This has become an annual tradition for me, a kind of tribute to my mother. I apologize to those who have read it before, but I have new readers who I think will enjoy it.
It’s bathing suit season, in preparation for the unveiling of the bathing suit I have been collaborating on, I think reposting this old story about my mother is appropriate. If you haven’t read it before I hope you enjoy it.
During World War II, my parents became refugees and ended up in a DP (displaced persons) camp in Germany, where they were taken care of by an organization that eventually became a part of the United Nations. This is a picture of my mother, in a bathing suit she made there, out of cold-weather helmet liners. When my parents fled from Latvia they had been able to bring, like refugees everywhere at every time, only what they could pack in one suitcase.
What they also had was pride. Riga, the capital of Latvia, has sometimes been called the Paris of Eastern Europe. With that moniker comes pride in the beauty of the city, of course, and pride in the vibrant cultural life—but also pride in the way the population dresses. Latvians are known for their taste, as well as the quality and tailoring of their clothes.
My mother, the daughter of a tailor, was especially proud of her fashion sense and style; all the women in her family were. Even as refugees, living in barracks and with uncertain futures ahead of them, pride extended to the way one presented oneself to the world.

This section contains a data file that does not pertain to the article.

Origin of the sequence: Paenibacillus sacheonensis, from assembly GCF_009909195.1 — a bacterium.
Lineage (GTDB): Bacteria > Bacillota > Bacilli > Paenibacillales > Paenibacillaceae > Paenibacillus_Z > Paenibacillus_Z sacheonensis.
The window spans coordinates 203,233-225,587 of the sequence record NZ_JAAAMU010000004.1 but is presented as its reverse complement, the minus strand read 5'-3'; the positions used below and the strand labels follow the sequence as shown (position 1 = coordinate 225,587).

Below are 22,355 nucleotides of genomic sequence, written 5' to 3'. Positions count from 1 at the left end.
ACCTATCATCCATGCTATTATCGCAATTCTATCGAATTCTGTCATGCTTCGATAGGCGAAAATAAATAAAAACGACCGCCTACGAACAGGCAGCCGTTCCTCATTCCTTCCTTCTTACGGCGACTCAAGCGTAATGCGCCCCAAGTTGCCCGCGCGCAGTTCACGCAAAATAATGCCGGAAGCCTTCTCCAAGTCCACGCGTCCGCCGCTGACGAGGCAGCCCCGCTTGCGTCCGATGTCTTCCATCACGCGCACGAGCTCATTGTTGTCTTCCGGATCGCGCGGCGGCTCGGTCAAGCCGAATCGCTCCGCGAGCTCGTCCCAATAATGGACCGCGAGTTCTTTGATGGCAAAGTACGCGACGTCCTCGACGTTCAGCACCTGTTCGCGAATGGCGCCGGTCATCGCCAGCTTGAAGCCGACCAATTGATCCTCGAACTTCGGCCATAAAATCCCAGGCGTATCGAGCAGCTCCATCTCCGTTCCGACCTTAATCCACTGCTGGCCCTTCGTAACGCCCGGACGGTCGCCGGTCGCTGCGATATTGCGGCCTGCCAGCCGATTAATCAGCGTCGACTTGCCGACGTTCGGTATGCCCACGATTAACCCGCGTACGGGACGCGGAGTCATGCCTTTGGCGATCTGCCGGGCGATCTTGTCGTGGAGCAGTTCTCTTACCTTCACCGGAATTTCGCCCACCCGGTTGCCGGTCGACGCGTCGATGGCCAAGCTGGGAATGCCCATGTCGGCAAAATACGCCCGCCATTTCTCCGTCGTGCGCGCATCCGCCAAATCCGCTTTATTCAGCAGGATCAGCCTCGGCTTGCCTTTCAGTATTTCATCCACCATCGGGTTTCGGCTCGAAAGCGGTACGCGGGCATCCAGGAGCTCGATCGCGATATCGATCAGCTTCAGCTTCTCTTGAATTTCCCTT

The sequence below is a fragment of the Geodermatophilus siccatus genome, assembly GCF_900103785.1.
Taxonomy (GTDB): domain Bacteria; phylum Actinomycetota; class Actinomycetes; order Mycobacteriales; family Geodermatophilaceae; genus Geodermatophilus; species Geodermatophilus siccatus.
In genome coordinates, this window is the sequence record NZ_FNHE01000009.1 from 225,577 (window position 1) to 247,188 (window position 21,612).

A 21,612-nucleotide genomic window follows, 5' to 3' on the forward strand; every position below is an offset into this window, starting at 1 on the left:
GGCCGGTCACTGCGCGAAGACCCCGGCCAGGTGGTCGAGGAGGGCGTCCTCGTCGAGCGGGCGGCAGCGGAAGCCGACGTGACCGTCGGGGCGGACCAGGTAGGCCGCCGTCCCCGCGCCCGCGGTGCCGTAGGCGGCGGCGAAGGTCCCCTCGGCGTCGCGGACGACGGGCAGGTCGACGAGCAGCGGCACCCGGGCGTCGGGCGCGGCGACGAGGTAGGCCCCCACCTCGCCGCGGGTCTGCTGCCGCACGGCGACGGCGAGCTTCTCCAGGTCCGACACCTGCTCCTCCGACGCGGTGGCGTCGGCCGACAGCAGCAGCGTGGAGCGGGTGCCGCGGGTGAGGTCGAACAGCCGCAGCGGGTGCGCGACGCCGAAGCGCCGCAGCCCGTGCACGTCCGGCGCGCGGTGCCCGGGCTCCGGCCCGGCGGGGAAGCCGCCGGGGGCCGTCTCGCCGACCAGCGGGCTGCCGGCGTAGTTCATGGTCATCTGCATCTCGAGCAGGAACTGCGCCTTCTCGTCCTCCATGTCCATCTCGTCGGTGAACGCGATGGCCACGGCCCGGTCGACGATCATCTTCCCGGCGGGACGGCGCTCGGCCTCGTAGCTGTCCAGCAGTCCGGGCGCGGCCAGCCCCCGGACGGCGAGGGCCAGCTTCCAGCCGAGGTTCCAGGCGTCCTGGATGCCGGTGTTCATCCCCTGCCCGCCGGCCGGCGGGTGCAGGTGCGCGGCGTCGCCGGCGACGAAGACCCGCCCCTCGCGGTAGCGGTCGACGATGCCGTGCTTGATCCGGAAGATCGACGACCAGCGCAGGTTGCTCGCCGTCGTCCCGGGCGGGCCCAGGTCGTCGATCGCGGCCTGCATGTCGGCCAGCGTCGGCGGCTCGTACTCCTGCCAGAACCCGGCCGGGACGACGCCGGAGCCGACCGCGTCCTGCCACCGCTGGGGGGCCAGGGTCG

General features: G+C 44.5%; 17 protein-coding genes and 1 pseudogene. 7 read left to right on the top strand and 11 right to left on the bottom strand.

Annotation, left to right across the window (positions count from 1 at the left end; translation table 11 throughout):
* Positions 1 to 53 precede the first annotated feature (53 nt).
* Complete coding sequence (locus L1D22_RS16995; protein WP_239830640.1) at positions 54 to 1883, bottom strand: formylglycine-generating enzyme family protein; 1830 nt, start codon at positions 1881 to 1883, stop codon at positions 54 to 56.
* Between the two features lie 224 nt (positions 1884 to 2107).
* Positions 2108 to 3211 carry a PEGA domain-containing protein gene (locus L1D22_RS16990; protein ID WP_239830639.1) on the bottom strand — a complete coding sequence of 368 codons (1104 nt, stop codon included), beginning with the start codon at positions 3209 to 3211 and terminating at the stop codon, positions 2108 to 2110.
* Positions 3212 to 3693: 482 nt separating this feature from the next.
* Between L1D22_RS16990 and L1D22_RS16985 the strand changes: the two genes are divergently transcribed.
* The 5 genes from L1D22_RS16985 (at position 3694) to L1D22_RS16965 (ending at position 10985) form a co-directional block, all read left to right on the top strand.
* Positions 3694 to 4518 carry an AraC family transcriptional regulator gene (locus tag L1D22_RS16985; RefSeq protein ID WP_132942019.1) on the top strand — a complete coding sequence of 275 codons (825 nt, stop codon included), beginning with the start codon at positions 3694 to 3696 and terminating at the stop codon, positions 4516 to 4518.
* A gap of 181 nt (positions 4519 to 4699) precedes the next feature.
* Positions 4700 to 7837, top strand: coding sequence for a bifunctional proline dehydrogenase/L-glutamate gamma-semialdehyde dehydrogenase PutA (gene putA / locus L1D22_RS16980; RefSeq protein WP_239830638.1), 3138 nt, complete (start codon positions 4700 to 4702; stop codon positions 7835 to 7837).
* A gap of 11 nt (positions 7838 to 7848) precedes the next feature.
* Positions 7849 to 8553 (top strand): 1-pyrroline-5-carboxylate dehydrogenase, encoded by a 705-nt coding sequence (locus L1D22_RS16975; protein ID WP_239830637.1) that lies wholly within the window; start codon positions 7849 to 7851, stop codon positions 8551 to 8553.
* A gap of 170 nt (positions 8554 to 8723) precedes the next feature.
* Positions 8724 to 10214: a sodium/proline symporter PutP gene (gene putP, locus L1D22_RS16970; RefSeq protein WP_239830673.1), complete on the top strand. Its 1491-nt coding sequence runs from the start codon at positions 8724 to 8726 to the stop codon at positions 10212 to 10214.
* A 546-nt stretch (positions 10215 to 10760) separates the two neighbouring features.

The camps, situated mostly in Germany, were like little autonomous cities. People had jobs, went to makeshift schools, governed themselves, played sports, celebrated and mourned. Everyone sewed, tore apart and resewed, darned, knit and did what they could to keep themselves nicely and appropriately clothed for the life of the camp.
One day my mother decided she needed a bathing suit. She was able to obtain, I do not know how, cold-weather helmet liners from American soldiers. (No jokes please, she was a good girl! I’m guessing spring came and the guys took pity on the pretty refugee.) Being a good Latvian seamstress, she was able to fashion the bathing suit you see below.
Whether you think a bathing suit in a DP camp is a necessity or not, in this case it was the mother of invention. People had so very little, but what they had was the best they could take with them from their little Paris, and they cared for it with pride.
My mom went a step further, thanks to the American soldiers who provided her with cold-weather helmet liners!